Two years after Akamai's victory, the Federal Circuit decided Muniauction, Inc. v. Thomson Corp. Like in Limelight, the defendant in Muniauction performed all but one of the steps of the plaintiff's method patent and left the remaining step to its customers. Muniauction held that where multiple parties are involved, direct infringement—using a patent without authority—is required before induced infringement can be considered. In such situations, direct infringement requires that one party directly infringed the entire method or exercised control over the entire process. The Federal Circuit consequently held that the defendant was not liable for infringement as it neither performed all the steps of the plaintiff's patent nor exercised control over the process when its customers carried out the remaining steps.

Friday, June 20, 2014

What politicians really think about Citizens United


This op-ed originally appeared in the Los Angeles Daily News.

The U.S. Senate just debated a constitutional amendment to overturn the Supreme Court’s Citizens United decision about money in politics.

That’s remarkable. We have amended the constitution only 27 times in our country’s history. If a substantial portion of Congress thinks that it is time for number 28, a lot of Americans must be pretty upset about something.

But what has them so upset? The day before the Citizens United decision, Bill Gates had the right to spend as much as he wished urging Americans to vote against Senator Windbag. Corporations were barred from delivering the “vote against Windbag” message. But they could spend as much as they wished urging Americans to understand that Windbag hates puppies, God, apple pie and Betty White.

Wednesday, June 18, 2014

The Business Law Big Time

By Professor Elizabeth Pollman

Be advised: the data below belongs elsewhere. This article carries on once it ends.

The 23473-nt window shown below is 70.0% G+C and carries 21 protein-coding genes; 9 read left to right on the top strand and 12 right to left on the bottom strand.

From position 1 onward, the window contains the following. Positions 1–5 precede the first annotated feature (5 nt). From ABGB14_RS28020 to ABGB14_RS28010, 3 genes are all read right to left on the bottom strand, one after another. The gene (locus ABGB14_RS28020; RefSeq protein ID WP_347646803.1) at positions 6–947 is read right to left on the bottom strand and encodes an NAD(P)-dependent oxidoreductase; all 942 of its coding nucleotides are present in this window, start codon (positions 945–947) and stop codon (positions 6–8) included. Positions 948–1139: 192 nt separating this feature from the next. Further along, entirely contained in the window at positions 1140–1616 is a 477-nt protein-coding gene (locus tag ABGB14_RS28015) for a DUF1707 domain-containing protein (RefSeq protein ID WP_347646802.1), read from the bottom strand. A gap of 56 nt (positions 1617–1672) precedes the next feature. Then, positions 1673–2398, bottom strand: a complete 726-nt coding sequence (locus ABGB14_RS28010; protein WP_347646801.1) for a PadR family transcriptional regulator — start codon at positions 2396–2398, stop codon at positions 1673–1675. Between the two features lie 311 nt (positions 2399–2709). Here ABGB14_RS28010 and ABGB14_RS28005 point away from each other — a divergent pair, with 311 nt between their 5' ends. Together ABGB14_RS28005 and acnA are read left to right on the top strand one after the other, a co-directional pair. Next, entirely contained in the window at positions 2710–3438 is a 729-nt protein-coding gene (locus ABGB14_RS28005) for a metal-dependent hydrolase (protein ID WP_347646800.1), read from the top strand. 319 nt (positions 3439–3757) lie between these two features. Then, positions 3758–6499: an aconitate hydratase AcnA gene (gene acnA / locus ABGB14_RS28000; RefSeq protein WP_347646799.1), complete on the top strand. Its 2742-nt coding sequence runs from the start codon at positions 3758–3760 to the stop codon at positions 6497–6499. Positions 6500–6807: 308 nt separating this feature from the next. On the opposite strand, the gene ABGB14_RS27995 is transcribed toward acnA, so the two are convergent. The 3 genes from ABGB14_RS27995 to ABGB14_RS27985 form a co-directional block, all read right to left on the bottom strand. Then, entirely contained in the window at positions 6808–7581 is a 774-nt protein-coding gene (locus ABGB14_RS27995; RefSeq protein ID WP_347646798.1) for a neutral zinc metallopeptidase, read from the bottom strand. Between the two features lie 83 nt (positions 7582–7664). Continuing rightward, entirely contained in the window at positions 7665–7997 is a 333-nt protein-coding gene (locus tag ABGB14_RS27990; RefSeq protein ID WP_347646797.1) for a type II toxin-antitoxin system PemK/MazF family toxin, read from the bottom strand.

We’re excited to be hosting the National Business Law Scholars Conference here at Loyola this week. This is the first time the conference has been held on the West Coast and we’ve had record submissions. More than 80 business law professors will be coming for two jam-packed days of panels and talks (including by Loyola faculty members Michael Guttentag, Carlos Berdejo, and myself).

Highlights of the program include:

  • A keynote speech by Frank Partnoy, the George E. Barrett Professor of Law and Finance at University of San Diego School of Law. Professor Partnoy is one of the world’s leading experts on market regulation and a frequent commentator for the Financial Times, the New York Times, and NPR. He is the author of WAIT: The Art and Science of Delay, F.I.A.S.C.O., Infectious Greed, and The Match King.
  • An author-meets-readers session on the new book by Professor Michael Dorff of Southwestern Law School, Indispensable and Other Myths: The True Story of CEO Pay (Univ. of Cal. Press 2014). 
    • Two renowned experts on executive compensation and corporate governance will discuss this important new work: Stephen Bainbridge, the William D. Warren Distinguished Professor of Law at the UCLA School of Law; and Kevin Murphy, Professor of Business, Economics and Law at the USC Gould School of Law and the USC Marshall School of Business, where he was named chair of the department of finance and business economics and holds the E. Morgan Stanley Chair in Business Administration.
  • A plenary panel, The Securities Fraud Class Action after Halliburton, featuring top securities law experts and scholars discussing one of the most important business law cases before the U.S. Supreme Court this term: 
    • Stephen M. Bainbridge (UCLA School of Law) 
    • Robert P. Bartlett III (UC Berkeley School of Law) 
    • Mark I. Labaton (Isaacs, Friedberg & Labaton LLP) 
    • Adam C. Pritchard (University of Michigan Law School) 
    • Moderator and Discussant: Margaret V. Sachs (University of Georgia School of Law)